Posted August 28, 2012, 5:38 pm MT
Should you avoid Samsung smartphones after Apple’s patent win?
By Andy Vuong
People walk by banners advertising Samsung and Apple’s smart phones at a mobile phone shop in Seoul, South Korea, Tuesday, Aug. 28, 2012.
In boxing terms, the Apple-Samsung patent battle was as lopsided as the much-hyped Tyson-Spinks heavyweight fight from the late 1980s that ended with Iron Mike’s first-round knock out.
But while Spinks retired after the beat down, Samsung has vowed to appeal a San Jose jury’s finding that the electronics maker willfully infringed on several of Apple’s patents.
As such, Samsung smartphones will continue to operate like Samsung smartphones, and you’ll continue to be able to buy them in stores, at least for the coming months.
Apple’s request to ban the sale of eight Samsung smartphones faces a tough test.
“Typically the courts look at a four-factor test,” said Rob Brunelli, a Denver patent attorney with Sheridan Ross PC. “(1)Whether Apple is being irreparably harmed by the continuing infringing activity of Samsung, (2)whether the likelihood of the appeal that Samsung will bring will be successful, (3)whether the public interest supports the entry of a permanent injunction and (4)whether the permanent injunction is so harmful to Samsung and so unnecessary to Apple that it just shouldn’t issue.”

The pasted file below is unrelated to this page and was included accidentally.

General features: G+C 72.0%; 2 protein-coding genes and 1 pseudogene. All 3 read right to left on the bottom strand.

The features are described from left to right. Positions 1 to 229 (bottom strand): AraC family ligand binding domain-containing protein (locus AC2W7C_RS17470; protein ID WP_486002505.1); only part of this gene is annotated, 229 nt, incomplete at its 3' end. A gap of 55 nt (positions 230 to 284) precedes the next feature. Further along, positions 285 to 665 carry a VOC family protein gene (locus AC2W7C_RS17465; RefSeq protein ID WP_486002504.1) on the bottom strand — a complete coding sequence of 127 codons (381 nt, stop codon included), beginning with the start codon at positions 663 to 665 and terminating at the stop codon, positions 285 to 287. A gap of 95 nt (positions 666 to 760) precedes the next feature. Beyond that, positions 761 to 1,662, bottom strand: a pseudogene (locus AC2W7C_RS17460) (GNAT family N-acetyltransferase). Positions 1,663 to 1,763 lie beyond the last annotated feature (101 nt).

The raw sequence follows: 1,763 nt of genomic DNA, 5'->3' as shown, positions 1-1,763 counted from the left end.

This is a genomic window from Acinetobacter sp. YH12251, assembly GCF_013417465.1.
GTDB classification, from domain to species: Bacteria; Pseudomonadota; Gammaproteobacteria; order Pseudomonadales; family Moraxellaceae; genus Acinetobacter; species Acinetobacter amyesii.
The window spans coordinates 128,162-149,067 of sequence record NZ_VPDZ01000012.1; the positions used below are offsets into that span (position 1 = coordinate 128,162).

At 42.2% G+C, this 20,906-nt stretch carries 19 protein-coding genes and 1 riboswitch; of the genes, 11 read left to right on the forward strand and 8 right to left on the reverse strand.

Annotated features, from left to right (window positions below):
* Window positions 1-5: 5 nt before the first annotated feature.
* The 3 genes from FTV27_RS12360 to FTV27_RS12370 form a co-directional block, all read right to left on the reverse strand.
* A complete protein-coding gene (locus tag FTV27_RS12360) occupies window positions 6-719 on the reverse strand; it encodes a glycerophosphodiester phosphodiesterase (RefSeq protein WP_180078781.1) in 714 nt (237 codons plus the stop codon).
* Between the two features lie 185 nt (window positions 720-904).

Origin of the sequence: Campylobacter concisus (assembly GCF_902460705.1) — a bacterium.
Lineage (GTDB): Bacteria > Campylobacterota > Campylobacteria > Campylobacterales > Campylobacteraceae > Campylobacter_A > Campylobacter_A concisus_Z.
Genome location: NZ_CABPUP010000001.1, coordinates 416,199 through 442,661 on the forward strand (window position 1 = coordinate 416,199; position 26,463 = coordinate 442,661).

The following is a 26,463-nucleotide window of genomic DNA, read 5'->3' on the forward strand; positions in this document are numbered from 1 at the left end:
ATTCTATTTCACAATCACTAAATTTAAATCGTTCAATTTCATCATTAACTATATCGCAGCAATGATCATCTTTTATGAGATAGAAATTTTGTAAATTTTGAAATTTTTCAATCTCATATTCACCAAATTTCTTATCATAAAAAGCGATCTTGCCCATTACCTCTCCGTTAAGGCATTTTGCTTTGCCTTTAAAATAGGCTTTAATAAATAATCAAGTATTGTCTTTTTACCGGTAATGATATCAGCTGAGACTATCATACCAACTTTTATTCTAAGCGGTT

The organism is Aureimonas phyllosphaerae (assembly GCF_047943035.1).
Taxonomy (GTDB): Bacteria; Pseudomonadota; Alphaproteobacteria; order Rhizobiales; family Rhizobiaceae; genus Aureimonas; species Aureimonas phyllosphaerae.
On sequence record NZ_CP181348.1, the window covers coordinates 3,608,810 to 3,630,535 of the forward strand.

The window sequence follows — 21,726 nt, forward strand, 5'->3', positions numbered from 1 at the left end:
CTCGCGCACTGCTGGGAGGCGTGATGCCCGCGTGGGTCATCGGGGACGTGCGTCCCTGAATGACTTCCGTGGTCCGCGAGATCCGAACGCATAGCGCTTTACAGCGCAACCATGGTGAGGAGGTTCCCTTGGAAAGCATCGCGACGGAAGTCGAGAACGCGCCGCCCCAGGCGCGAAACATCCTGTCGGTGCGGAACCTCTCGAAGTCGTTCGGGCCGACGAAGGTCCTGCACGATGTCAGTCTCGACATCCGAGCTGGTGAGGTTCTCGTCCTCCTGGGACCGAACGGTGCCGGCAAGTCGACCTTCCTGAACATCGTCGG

The court has to consider all four factors and balance them before granting or denying Apple’s call for an injunction.
“There will be a lot of wrangling and it could be months before the court decides whether or not an injunction will issue, and if so, what the scope of that injunction might be,” said Brunelli, who has followed the case but has no involvement.
Beyond that, the eight smartphones listed in Apple’s request are somewhat dated devices (Galaxy S 4G, Droid Charge, Galaxy Prevail, and five versions of the Galaxy S2) and don’t include Samsung’s top release this year, the Galaxy S III.
Brunelli believes that Apple has a “reasonable to better than reasonable chance” of winning some sort of injunction. Even if it does, that doesn’t necessarily mean Samsung will stop developing new products that use the disputed technology, such as the pinch-to-zoom feature.
The companies may end up cutting a licensing deal, similar to Dish and EchoStar’s settlement with TiVo to end their long-simmering patent battle.
In the long term, the story may be different if Apple wins a permanent injunction and proceeds to target additional Samsung devices.
For now, don’t let Friday’s verdict dissuade you from committing two years to that Samsung Galaxy S3, which is a standout smartphone. But keep in mind that Apple’s next-gen iPhone is expected to be unveiled next month and will likely be the hit of the holidays.